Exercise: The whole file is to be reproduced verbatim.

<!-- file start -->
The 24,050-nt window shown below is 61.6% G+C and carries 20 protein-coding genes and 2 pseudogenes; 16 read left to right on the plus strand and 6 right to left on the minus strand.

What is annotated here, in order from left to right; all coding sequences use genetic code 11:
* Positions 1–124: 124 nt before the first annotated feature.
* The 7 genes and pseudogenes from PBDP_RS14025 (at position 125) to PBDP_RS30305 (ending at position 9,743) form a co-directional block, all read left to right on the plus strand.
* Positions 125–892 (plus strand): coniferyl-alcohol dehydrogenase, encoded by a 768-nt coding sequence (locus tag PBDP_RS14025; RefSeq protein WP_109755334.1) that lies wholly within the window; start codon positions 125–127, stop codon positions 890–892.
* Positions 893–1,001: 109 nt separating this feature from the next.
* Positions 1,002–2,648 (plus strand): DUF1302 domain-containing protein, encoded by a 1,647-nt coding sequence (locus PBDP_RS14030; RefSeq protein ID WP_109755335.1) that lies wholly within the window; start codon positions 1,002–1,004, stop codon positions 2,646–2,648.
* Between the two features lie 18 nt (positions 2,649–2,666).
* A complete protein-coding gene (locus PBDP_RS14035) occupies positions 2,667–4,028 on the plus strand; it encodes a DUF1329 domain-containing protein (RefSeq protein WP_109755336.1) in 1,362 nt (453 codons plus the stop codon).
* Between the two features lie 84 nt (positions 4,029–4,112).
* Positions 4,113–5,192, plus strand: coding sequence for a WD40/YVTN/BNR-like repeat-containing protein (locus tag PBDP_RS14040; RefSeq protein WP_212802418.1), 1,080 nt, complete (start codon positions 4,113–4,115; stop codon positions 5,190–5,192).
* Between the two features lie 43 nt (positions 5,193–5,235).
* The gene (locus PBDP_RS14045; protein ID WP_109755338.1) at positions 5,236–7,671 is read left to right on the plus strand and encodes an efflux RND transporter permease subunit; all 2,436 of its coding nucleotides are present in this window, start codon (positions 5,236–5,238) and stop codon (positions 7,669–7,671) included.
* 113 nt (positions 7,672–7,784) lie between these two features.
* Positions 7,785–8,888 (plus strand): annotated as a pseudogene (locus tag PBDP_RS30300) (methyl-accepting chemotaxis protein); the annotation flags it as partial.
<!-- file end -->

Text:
The 24,050-nt window shown below is 61.6% G+C and carries 20 protein-coding genes and 2 pseudogenes; 16 read left to right on the plus strand and 6 right to left on the minus strand.

What is annotated here, in order from left to right; all coding sequences use genetic code 11:
* Positions 1–124: 124 nt before the first annotated feature.
* The 7 genes and pseudogenes from PBDP_RS14025 (at position 125) to PBDP_RS30305 (ending at position 9,743) form a co-directional block, all read left to right on the plus strand.
* Positions 125–892 (plus strand): coniferyl-alcohol dehydrogenase, encoded by a 768-nt coding sequence (locus tag PBDP_RS14025; RefSeq protein WP_109755334.1) that lies wholly within the window; start codon positions 125–127, stop codon positions 890–892.
* Positions 893–1,001: 109 nt separating this feature from the next.
* Positions 1,002–2,648 (plus strand): DUF1302 domain-containing protein, encoded by a 1,647-nt coding sequence (locus PBDP_RS14030; RefSeq protein ID WP_109755335.1) that lies wholly within the window; start codon positions 1,002–1,004, stop codon positions 2,646–2,648.
* Between the two features lie 18 nt (positions 2,649–2,666).
* A complete protein-coding gene (locus PBDP_RS14035) occupies positions 2,667–4,028 on the plus strand; it encodes a DUF1329 domain-containing protein (RefSeq protein WP_109755336.1) in 1,362 nt (453 codons plus the stop codon).
* Between the two features lie 84 nt (positions 4,029–4,112).
* Positions 4,113–5,192, plus strand: coding sequence for a WD40/YVTN/BNR-like repeat-containing protein (locus tag PBDP_RS14040; RefSeq protein WP_212802418.1), 1,080 nt, complete (start codon positions 4,113–4,115; stop codon positions 5,190–5,192).
* Between the two features lie 43 nt (positions 5,193–5,235).
* The gene (locus PBDP_RS14045; protein ID WP_109755338.1) at positions 5,236–7,671 is read left to right on the plus strand and encodes an efflux RND transporter permease subunit; all 2,436 of its coding nucleotides are present in this window, start codon (positions 5,236–5,238) and stop codon (positions 7,669–7,671) included.
* 113 nt (positions 7,672–7,784) lie between these two features.
* Positions 7,785–8,888 (plus strand): annotated as a pseudogene (locus tag PBDP_RS30300) (methyl-accepting chemotaxis protein); the annotation flags it as partial.